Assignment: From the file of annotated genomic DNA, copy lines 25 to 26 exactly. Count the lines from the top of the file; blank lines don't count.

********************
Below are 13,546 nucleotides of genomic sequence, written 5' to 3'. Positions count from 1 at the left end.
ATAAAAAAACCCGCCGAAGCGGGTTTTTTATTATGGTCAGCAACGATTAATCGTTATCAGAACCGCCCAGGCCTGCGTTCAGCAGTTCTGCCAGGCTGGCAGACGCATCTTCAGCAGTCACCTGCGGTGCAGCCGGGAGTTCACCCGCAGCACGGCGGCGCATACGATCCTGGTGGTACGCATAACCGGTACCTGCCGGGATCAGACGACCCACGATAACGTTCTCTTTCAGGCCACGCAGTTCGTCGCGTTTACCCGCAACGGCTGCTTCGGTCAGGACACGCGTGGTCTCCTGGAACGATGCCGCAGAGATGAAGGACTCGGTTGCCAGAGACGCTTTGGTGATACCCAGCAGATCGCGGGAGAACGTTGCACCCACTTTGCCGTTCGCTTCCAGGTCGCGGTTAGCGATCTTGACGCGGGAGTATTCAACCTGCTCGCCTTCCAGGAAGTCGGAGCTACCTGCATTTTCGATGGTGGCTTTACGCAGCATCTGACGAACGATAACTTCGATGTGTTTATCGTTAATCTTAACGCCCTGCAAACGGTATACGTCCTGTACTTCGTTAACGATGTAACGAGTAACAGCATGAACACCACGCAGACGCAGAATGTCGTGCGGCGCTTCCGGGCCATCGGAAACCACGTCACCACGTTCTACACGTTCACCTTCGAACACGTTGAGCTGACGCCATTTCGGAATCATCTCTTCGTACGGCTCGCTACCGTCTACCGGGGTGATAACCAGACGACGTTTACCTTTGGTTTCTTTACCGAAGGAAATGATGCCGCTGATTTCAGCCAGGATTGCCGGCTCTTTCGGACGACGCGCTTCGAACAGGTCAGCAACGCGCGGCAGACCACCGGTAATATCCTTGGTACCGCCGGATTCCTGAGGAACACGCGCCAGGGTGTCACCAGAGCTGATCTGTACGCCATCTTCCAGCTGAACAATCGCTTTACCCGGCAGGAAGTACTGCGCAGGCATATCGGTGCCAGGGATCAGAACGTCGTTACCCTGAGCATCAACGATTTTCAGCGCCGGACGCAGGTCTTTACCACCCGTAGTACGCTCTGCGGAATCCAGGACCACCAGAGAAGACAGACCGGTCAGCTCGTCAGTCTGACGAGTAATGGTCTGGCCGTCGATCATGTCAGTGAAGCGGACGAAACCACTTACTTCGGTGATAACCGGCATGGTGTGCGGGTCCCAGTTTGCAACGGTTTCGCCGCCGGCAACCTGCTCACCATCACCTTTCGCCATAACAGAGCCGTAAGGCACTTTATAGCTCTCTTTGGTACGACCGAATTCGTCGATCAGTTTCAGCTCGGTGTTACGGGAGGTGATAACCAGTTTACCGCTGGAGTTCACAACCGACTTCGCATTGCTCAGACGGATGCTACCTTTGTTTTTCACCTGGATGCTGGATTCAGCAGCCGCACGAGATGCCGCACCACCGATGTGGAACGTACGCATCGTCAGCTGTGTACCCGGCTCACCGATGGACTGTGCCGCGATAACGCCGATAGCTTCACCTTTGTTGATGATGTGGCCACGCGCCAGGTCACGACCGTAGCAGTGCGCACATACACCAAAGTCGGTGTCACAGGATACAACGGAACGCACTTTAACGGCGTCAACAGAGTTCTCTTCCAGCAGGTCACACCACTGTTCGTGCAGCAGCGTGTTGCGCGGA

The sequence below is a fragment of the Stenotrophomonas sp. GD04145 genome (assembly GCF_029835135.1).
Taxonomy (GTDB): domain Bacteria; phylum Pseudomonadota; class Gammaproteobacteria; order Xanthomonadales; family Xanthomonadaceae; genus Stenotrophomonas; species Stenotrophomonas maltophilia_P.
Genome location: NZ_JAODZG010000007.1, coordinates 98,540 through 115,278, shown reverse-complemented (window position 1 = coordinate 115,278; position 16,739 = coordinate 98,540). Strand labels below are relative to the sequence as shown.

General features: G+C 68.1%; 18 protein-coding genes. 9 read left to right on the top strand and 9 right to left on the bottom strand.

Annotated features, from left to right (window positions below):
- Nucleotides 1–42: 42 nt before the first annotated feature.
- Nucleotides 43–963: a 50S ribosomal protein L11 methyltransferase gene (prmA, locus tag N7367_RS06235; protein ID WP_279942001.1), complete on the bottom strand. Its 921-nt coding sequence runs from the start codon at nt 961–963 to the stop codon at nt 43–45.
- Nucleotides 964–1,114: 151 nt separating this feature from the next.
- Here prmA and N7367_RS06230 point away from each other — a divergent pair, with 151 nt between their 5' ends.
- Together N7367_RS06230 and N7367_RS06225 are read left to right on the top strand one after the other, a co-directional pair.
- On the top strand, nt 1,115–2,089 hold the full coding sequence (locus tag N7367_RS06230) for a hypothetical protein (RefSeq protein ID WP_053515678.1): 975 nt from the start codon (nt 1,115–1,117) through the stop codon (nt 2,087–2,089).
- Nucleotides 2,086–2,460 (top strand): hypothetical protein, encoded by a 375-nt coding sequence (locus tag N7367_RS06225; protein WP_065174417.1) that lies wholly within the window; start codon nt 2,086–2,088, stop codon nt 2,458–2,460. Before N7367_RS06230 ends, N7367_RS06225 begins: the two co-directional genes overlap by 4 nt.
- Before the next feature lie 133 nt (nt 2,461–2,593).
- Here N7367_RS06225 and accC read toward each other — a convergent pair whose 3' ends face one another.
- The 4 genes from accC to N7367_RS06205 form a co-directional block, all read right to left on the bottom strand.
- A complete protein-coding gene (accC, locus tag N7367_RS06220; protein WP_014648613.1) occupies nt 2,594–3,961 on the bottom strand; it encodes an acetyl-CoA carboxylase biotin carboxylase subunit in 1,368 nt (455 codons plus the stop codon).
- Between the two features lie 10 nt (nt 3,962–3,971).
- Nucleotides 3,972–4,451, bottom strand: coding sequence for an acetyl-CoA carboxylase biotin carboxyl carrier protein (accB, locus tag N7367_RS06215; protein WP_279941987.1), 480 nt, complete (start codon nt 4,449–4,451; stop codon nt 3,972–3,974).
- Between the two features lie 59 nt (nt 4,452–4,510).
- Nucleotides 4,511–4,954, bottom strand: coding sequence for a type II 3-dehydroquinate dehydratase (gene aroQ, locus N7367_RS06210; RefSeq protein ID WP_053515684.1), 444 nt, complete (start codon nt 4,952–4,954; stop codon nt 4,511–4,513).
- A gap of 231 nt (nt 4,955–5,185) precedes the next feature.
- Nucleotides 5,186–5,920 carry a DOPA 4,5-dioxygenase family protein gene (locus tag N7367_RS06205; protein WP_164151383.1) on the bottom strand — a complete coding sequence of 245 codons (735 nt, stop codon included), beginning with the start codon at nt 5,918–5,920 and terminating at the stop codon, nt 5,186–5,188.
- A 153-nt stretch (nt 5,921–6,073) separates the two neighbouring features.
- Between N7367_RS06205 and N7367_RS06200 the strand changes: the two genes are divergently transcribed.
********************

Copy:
- A 153-nt stretch (nt 5,921–6,073) separates the two neighbouring features.
- Between N7367_RS06205 and N7367_RS06200 the strand changes: the two genes are divergently transcribed.